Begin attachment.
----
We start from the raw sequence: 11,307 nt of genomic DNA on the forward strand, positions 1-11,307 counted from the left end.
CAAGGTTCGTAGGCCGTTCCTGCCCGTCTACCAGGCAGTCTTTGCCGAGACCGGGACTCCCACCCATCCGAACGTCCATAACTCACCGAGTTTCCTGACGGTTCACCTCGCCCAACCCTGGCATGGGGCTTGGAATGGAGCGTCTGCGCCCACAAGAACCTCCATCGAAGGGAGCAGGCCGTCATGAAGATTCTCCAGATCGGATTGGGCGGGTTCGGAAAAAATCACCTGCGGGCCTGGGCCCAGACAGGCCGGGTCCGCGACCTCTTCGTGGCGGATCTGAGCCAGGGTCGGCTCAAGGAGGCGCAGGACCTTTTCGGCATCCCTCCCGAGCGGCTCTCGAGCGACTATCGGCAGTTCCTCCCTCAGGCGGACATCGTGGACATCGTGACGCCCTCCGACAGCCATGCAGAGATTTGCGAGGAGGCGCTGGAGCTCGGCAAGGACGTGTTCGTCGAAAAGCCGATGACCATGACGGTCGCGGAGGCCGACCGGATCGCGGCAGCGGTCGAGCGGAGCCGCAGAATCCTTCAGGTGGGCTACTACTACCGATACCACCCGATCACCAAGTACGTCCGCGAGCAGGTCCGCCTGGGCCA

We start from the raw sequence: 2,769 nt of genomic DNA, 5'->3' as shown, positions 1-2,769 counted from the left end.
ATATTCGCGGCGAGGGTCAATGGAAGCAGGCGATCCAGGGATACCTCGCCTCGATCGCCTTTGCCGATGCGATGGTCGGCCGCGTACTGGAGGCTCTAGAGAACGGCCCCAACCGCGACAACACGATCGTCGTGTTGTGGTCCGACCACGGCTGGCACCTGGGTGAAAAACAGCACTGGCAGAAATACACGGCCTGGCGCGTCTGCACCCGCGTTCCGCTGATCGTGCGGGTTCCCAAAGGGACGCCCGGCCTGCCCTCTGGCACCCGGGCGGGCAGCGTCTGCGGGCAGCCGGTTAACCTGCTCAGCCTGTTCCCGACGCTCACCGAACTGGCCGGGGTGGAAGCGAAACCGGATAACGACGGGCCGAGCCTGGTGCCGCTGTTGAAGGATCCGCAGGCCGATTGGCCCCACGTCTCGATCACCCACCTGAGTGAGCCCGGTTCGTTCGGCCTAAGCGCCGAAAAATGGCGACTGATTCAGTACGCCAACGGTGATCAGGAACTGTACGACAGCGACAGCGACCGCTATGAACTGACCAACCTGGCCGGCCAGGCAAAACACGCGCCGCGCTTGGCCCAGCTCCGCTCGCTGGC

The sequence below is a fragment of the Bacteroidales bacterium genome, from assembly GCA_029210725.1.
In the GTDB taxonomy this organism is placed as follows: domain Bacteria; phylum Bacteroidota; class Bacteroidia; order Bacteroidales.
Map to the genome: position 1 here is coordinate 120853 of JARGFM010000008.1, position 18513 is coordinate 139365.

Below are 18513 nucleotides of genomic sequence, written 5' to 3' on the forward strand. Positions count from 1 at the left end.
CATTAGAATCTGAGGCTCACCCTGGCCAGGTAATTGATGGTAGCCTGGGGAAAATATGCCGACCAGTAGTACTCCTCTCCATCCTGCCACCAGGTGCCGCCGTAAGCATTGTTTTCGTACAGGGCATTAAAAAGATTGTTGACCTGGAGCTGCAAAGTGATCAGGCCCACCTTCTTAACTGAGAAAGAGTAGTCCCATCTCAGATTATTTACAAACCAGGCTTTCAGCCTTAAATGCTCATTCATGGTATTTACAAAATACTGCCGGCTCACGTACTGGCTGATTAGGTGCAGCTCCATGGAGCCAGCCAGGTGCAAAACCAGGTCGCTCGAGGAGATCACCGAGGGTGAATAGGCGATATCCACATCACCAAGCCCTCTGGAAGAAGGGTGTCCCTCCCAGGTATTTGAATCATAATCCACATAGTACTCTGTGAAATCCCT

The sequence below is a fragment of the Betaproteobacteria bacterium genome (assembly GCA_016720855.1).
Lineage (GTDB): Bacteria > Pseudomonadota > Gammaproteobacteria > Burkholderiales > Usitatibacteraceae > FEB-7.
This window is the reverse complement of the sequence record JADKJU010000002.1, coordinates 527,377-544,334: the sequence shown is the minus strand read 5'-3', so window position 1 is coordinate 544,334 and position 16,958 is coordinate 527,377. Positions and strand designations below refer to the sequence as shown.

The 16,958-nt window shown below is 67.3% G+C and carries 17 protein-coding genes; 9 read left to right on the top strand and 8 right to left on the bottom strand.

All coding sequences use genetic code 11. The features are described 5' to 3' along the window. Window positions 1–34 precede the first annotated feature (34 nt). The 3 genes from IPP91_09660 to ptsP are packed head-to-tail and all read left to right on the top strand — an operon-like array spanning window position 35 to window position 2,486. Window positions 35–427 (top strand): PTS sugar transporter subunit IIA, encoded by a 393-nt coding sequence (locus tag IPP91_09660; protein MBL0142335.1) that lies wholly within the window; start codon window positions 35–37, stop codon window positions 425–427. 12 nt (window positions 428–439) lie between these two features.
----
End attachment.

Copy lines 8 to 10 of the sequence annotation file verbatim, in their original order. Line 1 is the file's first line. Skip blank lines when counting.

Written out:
Below are 18513 nucleotides of genomic sequence, written 5' to 3' on the forward strand. Positions count from 1 at the left end.
CATTAGAATCTGAGGCTCACCCTGGCCAGGTAATTGATGGTAGCCTGGGGAAAATATGCCGACCAGTAGTACTCCTCTCCATCCTGCCACCAGGTGCCGCCGTAAGCATTGTTTTCGTACAGGGCATTAAAAAGATTGTTGACCTGGAGCTGCAAAGTGATCAGGCCCACCTTCTTAACTGAGAAAGAGTAGTCCCATCTCAGATTATTTACAAACCAGGCTTTCAGCCTTAAATGCTCATTCATGGTATTTACAAAATACTGCCGGCTCACGTACTGGCTGATTAGGTGCAGCTCCATGGAGCCAGCCAGGTGCAAAACCAGGTCGCTCGAGGAGATCACCGAGGGTGAATAGGCGATATCCACATCACCAAGCCCTCTGGAAGAAGGGTGTCCCTCCCAGGTATTTGAATCATAATCCACATAGTACTCTGTGAAATCCCT

The sequence below is a fragment of the Betaproteobacteria bacterium genome (assembly GCA_016720855.1).